Xinhai Revolution in Xinjiang
|Xinhai Revolution in Xinjiang|
|Part of Xinhai Revolution|
|Qing Empire||Gelaohui and Ili Revolutionaires|
|Commanders and leaders|
|Wang Peilan||Yang Zuanxu|
Several thousand Provincial Chinese troops
|Gelaohui rebels and Ili Revolutionaries, made out of Han Chinese, Hui Muslims, and Uyghurs|
The Xinhai Revolution in Xinjiang refers to the fighting that took place in Xinjiang during the Xinhai Revolution.
The last Qing dynasty governor Yuan Dahua fled and handed over his resignation to Yang Zengxin because he could not handle fighting the revolutionaries and did not want to work for the Republic of China. The Ili revolutionaries and the Gelaohui were then suppressed by Yang. Yang appointed Ma Fuxing as military commander of 2,000 Chinese Muslim troops, to crush Yang's rivals. President Yuan Shikai recognized his rule, appointing him Governor of Xinjiang.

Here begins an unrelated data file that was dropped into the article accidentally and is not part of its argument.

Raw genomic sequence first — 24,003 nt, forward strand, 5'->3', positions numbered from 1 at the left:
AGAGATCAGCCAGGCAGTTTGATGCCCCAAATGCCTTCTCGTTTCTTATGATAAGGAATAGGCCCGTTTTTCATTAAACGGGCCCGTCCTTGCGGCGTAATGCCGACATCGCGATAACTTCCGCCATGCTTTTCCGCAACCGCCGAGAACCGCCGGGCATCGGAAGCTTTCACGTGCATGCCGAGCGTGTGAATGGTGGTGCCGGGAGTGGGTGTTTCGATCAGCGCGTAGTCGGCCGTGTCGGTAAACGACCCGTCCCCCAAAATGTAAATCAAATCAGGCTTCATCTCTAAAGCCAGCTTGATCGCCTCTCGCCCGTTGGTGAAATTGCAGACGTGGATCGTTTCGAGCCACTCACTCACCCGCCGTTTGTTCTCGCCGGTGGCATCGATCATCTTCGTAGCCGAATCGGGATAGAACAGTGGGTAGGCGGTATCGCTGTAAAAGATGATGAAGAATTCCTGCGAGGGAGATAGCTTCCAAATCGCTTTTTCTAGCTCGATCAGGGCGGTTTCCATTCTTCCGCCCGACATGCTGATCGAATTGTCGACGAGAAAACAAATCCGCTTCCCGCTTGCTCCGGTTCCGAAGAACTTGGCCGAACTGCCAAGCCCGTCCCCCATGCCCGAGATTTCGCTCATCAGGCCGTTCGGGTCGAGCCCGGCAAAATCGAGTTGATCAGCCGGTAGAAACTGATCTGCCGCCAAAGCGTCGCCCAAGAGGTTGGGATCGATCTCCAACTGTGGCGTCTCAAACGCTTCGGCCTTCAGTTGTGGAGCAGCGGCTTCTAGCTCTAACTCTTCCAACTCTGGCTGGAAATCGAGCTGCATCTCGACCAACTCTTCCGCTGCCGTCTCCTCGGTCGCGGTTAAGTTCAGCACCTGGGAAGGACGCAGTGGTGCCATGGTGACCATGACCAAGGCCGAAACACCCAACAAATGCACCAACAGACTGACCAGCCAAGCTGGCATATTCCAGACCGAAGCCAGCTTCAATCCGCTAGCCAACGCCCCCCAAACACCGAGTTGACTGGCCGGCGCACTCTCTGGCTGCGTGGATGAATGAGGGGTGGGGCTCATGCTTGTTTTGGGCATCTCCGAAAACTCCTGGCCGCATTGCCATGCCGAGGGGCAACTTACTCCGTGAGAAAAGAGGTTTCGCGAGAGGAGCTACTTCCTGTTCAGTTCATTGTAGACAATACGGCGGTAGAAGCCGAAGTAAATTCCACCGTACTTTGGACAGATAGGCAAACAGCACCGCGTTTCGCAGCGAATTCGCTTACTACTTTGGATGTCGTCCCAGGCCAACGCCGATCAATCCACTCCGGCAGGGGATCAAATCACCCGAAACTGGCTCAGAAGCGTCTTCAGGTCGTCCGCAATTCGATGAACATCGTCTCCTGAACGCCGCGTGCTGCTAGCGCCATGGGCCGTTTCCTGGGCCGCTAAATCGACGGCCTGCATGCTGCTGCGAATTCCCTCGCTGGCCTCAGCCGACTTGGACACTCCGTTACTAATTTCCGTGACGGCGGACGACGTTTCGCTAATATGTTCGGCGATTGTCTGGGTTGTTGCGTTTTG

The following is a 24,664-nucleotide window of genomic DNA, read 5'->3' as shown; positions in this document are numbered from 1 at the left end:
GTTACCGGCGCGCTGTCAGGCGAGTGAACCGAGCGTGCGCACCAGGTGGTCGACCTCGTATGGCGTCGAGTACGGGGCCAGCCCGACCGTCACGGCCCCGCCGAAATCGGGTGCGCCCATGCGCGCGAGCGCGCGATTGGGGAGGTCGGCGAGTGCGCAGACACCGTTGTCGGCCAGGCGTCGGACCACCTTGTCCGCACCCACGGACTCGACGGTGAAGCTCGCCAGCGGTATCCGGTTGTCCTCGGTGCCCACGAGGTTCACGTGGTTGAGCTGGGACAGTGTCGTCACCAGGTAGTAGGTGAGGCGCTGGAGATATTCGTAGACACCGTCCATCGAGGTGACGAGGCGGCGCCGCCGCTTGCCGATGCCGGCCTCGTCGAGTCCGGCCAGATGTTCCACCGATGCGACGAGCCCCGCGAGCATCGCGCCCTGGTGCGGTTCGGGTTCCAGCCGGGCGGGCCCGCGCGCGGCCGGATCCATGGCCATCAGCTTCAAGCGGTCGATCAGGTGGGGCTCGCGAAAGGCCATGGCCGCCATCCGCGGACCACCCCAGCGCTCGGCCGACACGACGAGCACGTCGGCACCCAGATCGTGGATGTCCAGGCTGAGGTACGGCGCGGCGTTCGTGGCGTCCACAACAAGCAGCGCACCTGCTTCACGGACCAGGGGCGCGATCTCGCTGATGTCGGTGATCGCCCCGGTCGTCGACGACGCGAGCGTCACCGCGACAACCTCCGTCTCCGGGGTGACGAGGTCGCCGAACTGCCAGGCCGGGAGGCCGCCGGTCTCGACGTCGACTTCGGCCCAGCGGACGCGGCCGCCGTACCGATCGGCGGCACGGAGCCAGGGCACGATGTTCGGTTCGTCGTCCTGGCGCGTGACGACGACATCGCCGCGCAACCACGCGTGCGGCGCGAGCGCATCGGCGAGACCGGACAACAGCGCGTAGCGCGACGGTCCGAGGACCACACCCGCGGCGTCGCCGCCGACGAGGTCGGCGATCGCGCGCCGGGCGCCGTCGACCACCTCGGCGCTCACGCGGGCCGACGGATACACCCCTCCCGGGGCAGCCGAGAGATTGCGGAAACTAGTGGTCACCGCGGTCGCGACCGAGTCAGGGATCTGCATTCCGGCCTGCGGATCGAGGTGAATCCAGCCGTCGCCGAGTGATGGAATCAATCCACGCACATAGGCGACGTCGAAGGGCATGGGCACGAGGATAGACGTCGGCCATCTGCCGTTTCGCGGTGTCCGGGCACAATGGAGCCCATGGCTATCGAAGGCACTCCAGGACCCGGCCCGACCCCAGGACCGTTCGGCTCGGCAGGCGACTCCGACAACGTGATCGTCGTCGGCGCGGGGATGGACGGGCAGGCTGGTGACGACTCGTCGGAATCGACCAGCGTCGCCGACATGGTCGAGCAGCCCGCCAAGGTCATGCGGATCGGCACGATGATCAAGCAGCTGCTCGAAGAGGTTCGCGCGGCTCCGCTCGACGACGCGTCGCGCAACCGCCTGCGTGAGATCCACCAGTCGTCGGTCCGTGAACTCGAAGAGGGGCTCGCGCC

The revolutionaries printed new multi-lingual media.
- History of the Republic of China
- Military of the Republic of China
- History of China
- Xinhai Lhasa Turmoil
- National Revolutionary Army
- Taishō period
- Russian Revolution
- German Revolution of 1918–19
- Esherick, Joseph W.; Wei, C.X. George, eds. (2013). China: How the Empire Fell. Routledge. ISBN 1134612222. Retrieved 2014-06-28.
- James A. Millward (2007). Eurasian crossroads: a history of Xinjiang. Columbia University Press. p. 167. ISBN 0-231-13924-1. Retrieved 2010-06-28.
- James A. Millward (2007). Eurasian crossroads: a history of Xinjiang. Columbia University Press. p. 168. ISBN 0-231-13924-1. Retrieved 2010-06-28.
- Andrew D. W. Forbes (1986). Warlords and Muslims in Chinese Central Asia: a political history of Republican Sinkiang 1911-1949. Cambridge, England: CUP Archive. p. 12. ISBN 0-521-25514-7. Retrieved 2010-06-28.
- Ondřej Klimeš (8 January 2015). Struggle by the Pen: The Uyghur Discourse of Nation and National Interest, c.1900-1949. BRILL. pp. 83–. ISBN 978-90-04-28809-6.